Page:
11 most effective glute band exercises to build a stronger bum

Glute resistance bands are one of the most inexpensive, easy-to-store pieces of home gym equipment you can own. They're small, bendable and can be shoved in even the 'most' well-organised drawers. However, whilst they're up there with the easiest things to 'add to cart', do you know what to do with them when you actually come to use them? Maybe not.

To get the most bang for your buck from your resistance bands, it's best to get clued up on how to use them properly – especially if you're using them with a goal in mind and doing exercises for a bigger bum, trying to use them for glute activation (a must when strength training the area, like when doing Pilates) or swotting up on glute band exercises.

Because, as anyone who’s ever smashed out three sets of resistance band glute bridges will know, bands can pack a helluva punch. They add resistance to each exercise, meaning your body has to work harder to stabilise and push against them.

What are the benefits of glute band exercises?

  • Budget-friendly

  • Easy to store

  • Wide range of exercises to target upper and lower body as well as the core

  • Low-impact

  • Simple to travel with

  • Different resistances to choose from

‘I love using resistance bands in my own workouts and with clients,' says Dr Ailish McLaughlin, PT at The Foundry with a PhD in exercise physiology. 'The majority of my training is focused around improving joint function and mobility, so that my clients and I can move better and without pain in everything we do.'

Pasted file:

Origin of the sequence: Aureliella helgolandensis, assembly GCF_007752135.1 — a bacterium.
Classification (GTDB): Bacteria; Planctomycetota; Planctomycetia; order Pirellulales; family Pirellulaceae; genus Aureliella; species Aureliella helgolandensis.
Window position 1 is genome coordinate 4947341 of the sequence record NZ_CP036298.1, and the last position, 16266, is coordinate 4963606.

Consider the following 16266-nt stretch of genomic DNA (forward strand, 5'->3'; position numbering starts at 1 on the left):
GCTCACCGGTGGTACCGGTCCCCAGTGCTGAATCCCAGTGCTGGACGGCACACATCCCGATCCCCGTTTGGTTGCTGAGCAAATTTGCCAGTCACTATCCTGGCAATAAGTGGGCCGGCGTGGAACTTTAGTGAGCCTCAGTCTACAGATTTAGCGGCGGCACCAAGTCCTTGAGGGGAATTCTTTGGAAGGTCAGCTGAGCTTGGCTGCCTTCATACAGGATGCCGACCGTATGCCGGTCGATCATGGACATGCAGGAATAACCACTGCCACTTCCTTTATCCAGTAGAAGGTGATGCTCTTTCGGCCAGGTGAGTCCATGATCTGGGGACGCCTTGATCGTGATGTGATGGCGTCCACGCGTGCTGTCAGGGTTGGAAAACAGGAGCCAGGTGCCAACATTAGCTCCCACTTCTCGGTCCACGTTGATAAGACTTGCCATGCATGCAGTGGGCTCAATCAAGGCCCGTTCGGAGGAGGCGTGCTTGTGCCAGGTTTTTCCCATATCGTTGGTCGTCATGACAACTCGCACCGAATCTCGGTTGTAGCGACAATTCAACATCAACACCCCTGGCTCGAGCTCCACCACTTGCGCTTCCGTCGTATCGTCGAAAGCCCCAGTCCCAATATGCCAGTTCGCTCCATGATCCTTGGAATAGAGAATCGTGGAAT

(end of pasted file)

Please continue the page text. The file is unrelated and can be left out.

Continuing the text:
If that’s not a major concern of yours, fair enough – but don’t knock what this kind of training can do to assist you in hitting muscle, strength and conditioning goals, she says.

Do resistance bands work for glutes?

'Resistance bands—and especially resistance bands for glutes—are a great tool for providing resistance through the full range of motion of an exercise, as well as helping to activate key stabiliser muscles in the hips and shoulders,' says Lee Mullins, personal trainer and founder of the Workshop Gymnasium.

The best bit about using resistance bands for glutes is that they come in different weights – usually, extra-light, light, medium, heavy and extra heavy. This range means you can increase or decrease the resistance as your workout requires.

What's the best way to use a resistance band in glute band exercises?

One of the best ways to use a glute resistance band is by adding it into your warm-up routine, especially if you're into strength training or doing free weights workouts. Here's why.